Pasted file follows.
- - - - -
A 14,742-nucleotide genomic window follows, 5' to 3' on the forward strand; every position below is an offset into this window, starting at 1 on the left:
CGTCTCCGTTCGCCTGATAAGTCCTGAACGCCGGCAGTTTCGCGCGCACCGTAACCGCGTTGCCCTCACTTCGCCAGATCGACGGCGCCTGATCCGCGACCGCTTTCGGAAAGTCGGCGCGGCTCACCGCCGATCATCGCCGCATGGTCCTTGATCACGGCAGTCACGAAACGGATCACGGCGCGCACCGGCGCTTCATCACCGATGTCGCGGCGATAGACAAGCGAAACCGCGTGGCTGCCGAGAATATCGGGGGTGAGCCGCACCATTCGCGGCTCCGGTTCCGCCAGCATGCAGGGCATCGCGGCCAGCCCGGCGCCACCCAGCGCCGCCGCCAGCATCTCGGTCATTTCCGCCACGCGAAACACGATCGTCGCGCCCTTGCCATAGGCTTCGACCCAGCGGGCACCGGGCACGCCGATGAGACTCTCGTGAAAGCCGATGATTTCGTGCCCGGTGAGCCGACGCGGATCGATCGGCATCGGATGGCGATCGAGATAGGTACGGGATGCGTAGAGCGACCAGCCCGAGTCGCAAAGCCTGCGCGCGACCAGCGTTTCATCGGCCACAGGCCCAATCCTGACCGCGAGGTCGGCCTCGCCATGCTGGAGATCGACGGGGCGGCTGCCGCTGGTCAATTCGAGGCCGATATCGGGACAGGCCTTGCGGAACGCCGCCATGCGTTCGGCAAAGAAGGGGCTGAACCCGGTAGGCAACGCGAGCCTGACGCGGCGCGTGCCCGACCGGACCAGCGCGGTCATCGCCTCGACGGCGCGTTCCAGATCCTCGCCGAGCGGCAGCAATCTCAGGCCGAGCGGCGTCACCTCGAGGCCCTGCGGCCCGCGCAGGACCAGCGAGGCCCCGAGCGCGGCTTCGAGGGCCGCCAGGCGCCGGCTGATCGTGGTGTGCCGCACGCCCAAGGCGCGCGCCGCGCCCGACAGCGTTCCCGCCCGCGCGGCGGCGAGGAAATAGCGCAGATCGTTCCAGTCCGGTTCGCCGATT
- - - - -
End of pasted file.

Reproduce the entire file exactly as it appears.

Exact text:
A 14,742-nucleotide genomic window follows, 5' to 3' on the forward strand; every position below is an offset into this window, starting at 1 on the left:
CGTCTCCGTTCGCCTGATAAGTCCTGAACGCCGGCAGTTTCGCGCGCACCGTAACCGCGTTGCCCTCACTTCGCCAGATCGACGGCGCCTGATCCGCGACCGCTTTCGGAAAGTCGGCGCGGCTCACCGCCGATCATCGCCGCATGGTCCTTGATCACGGCAGTCACGAAACGGATCACGGCGCGCACCGGCGCTTCATCACCGATGTCGCGGCGATAGACAAGCGAAACCGCGTGGCTGCCGAGAATATCGGGGGTGAGCCGCACCATTCGCGGCTCCGGTTCCGCCAGCATGCAGGGCATCGCGGCCAGCCCGGCGCCACCCAGCGCCGCCGCCAGCATCTCGGTCATTTCCGCCACGCGAAACACGATCGTCGCGCCCTTGCCATAGGCTTCGACCCAGCGGGCACCGGGCACGCCGATGAGACTCTCGTGAAAGCCGATGATTTCGTGCCCGGTGAGCCGACGCGGATCGATCGGCATCGGATGGCGATCGAGATAGGTACGGGATGCGTAGAGCGACCAGCCCGAGTCGCAAAGCCTGCGCGCGACCAGCGTTTCATCGGCCACAGGCCCAATCCTGACCGCGAGGTCGGCCTCGCCATGCTGGAGATCGACGGGGCGGCTGCCGCTGGTCAATTCGAGGCCGATATCGGGACAGGCCTTGCGGAACGCCGCCATGCGTTCGGCAAAGAAGGGGCTGAACCCGGTAGGCAACGCGAGCCTGACGCGGCGCGTGCCCGACCGGACCAGCGCGGTCATCGCCTCGACGGCGCGTTCCAGATCCTCGCCGAGCGGCAGCAATCTCAGGCCGAGCGGCGTCACCTCGAGGCCCTGCGGCCCGCGCAGGACCAGCGAGGCCCCGAGCGCGGCTTCGAGGGCCGCCAGGCGCCGGCTGATCGTGGTGTGCCGCACGCCCAAGGCGCGCGCCGCGCCCGACAGCGTTCCCGCCCGCGCGGCGGCGAGGAAATAGCGCAGATCGTTCCAGTCCGGTTCGCCGATT